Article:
High inflation continues to point to a larger Social Security cost-of-living adjustment in 2023


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Social Security recipients could see another record cost-of-living adjustment in 2023, based on the latest government data showing persistently high inflation.

But that increase may not be enough to offset the loss in purchasing power recipients have suffered over the years, according to new analysis from the Senior Citizens League, a nonpartisan advocacy group.

A popular measure of inflation, the consumer price index for all urban consumers, known as CPI-U, has risen 8.3% over the past 12 months, remaining near highs of 40 years, according to April data released Wednesday.

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Meanwhile, the index that the Social Security Administration uses to calculate cost-of-living adjustments each year, the Consumer Price Index for Urban Salaried and Office Workers, or CPI-W , increased by 8.9% over the past 12 months.

This indicates an 8.6% cost of living adjustment for 2023, based on April data, according to the Senior Citizens League.

That’s down from the group’s COLA estimate of 8.9% based on March CPI data. At that time, the CPI-W had risen 9.4% over the past year.

Social Security recipients saw their monthly checks rise 5.9% in 2022, the biggest increase in about 40 years.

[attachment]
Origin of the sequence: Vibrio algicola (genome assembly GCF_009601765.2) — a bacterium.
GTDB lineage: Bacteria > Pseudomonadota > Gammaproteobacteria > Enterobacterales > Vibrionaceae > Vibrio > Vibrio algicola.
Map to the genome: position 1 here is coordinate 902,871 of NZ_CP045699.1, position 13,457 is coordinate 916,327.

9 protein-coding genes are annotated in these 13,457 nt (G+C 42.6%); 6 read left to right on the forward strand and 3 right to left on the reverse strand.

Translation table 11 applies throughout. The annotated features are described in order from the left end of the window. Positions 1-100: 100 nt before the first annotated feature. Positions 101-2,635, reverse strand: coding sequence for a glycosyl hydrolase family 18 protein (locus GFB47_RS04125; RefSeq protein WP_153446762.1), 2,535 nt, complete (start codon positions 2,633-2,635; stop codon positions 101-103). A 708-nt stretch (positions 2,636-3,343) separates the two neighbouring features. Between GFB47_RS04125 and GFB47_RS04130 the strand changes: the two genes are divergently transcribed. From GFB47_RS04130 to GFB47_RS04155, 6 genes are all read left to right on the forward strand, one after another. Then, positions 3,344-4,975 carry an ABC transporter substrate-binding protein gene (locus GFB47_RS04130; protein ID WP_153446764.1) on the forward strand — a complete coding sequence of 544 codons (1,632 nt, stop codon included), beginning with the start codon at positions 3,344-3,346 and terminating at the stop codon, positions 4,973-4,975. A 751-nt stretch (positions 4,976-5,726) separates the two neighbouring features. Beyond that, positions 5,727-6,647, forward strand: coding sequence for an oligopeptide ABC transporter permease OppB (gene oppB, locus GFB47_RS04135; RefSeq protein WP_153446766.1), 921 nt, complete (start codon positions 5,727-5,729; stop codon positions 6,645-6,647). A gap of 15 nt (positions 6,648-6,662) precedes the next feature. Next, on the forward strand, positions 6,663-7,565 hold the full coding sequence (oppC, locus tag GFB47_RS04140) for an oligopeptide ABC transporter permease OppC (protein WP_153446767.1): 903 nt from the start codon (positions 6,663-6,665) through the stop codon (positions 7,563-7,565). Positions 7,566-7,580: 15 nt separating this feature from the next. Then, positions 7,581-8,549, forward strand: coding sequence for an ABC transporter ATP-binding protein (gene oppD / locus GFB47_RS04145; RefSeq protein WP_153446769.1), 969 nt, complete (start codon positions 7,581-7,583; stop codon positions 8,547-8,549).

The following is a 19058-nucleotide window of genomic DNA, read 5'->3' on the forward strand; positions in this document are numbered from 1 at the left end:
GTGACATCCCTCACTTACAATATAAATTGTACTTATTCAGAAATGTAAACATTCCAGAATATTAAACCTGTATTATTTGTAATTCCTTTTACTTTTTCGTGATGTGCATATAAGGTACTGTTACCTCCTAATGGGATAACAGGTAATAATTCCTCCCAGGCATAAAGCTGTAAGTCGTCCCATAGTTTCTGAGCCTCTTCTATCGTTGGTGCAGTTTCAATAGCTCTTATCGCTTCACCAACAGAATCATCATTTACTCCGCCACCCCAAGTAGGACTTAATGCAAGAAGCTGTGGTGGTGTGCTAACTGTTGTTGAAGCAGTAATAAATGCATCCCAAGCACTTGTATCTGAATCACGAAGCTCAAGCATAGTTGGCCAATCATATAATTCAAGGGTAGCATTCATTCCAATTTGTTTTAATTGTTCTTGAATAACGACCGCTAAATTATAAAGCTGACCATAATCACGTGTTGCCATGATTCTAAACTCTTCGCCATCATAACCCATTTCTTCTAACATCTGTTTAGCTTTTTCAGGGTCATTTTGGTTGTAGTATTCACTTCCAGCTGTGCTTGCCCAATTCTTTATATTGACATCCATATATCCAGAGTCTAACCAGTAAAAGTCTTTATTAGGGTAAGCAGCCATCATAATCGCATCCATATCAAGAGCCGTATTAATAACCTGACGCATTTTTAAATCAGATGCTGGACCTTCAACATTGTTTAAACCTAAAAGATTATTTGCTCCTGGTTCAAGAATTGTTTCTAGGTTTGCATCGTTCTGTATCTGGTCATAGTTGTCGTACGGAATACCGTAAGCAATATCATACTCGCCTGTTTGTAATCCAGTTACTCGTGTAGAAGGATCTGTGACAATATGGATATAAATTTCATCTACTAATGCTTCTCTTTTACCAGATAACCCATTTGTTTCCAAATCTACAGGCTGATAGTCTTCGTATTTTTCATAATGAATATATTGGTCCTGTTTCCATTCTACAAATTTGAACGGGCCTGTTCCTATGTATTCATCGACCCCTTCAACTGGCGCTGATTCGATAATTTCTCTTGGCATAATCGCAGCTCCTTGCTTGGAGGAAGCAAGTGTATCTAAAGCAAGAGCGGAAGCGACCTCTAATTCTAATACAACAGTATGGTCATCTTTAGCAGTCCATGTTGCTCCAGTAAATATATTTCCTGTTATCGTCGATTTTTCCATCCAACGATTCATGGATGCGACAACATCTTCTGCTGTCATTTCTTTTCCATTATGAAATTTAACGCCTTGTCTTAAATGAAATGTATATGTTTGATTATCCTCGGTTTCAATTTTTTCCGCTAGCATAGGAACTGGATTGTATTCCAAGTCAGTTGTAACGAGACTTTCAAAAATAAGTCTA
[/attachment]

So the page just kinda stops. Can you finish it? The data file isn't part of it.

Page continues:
Admittedly, a larger cost-of-living adjustment for 2023 is not guaranteed.

To calculate the COLA each year, the Social Security Administration compares CPI-W data from the third quarter to the third quarter of the previous year.

If inflation declines, there is the possibility of a smaller adjustment, or even no increase, for next year or in 2024.

Much will depend on how quickly the Federal Reserve’s efforts to reduce inflation by raising interest rates take effect, according to Mary Johnson, Social Security and Medicare policy analyst at Senior Citizens League.

“I think the Fed action is going to slow things down,” Johnson said.

One possibility is that inflation could turn into deflation, where prices start falling very quickly, she said.

However, even another record cost-of-living adjustment may not be enough to halt the loss of purchasing power that people who rely on these benefits have already suffered over the years.

Social Security benefits have lost 40% of their purchasing power since 2000, according to a new analysis by the Senior League.

“People who have been retired the longest have really been impacted the most because they’ve had a compounding effect where their COLA hasn’t,” Johnson said.

The group’s biggest ever drop in purchasing power occurred between March last year and this March, when it fell by 10 percentage points.

Fastest growing costs for Americans aged March 2021 to March 2022

Article Cost in March 2021 Cost in March 2022 % Increase
1. Heating oil $2.86 $5.13 79%
2. Gasoline (gallon) $2.86 $4.33 51%
3. Used vehicles (figures) 153.873 208.216 35%
4. Propane gas (gallon) $2.30 $2.98 30%
5. Eggs (dozen) $1.63 $2.05 26%
6. Lard (lb) $5.85 $7.20 23%
7. Oranges (lb) $1.27 $1.48 16.5%
8. Coffee (lb) $4.67 $5.41 16%
9. Part B health insurance premium $148.50 $170.10 14.5%
10. Ground Chuck (lb.) $4.31 $4.87 13%

Source: Senior Citizens League, based on Bureau of Labor Statistics data through March.


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